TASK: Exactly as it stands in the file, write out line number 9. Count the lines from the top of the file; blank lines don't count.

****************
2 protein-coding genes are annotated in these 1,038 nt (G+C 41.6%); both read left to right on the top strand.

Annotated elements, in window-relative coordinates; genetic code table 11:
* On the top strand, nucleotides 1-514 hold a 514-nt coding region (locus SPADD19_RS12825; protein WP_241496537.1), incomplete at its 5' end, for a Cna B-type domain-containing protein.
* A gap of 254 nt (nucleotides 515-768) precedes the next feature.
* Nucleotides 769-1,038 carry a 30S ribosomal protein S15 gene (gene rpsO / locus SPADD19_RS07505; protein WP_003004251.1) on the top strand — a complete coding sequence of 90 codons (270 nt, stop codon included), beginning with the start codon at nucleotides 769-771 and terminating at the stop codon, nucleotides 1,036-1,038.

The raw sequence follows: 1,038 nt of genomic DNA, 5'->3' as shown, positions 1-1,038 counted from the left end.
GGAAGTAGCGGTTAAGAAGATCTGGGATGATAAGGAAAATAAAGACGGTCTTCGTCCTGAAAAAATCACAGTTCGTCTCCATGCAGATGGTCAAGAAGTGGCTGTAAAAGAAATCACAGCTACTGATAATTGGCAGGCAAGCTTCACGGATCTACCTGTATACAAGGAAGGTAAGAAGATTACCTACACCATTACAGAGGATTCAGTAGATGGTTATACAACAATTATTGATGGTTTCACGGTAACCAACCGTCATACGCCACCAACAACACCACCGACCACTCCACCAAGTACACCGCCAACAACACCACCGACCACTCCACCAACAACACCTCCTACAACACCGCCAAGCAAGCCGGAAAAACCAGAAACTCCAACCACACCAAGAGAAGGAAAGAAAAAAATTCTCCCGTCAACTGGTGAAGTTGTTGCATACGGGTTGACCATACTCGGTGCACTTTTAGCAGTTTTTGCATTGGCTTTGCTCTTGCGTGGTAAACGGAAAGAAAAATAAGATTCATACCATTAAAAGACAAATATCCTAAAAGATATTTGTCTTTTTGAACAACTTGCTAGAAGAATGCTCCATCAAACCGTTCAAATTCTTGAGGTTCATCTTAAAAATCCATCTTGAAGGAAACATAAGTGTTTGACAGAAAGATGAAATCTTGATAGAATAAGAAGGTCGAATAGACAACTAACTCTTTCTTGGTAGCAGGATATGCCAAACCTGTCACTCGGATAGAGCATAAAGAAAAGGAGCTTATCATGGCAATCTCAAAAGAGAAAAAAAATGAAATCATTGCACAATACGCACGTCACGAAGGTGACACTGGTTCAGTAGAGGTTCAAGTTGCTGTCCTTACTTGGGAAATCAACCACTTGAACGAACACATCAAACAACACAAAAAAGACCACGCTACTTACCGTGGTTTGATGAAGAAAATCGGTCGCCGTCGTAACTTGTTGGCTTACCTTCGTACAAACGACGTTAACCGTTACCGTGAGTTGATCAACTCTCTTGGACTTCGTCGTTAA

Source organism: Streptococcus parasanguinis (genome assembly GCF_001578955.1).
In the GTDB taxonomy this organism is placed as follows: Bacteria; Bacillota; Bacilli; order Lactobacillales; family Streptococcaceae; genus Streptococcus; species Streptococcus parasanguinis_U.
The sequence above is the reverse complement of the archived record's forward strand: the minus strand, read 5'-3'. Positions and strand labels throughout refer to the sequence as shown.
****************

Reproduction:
In the GTDB taxonomy this organism is placed as follows: Bacteria; Bacillota; Bacilli; order Lactobacillales; family Streptococcaceae; genus Streptococcus; species Streptococcus parasanguinis_U.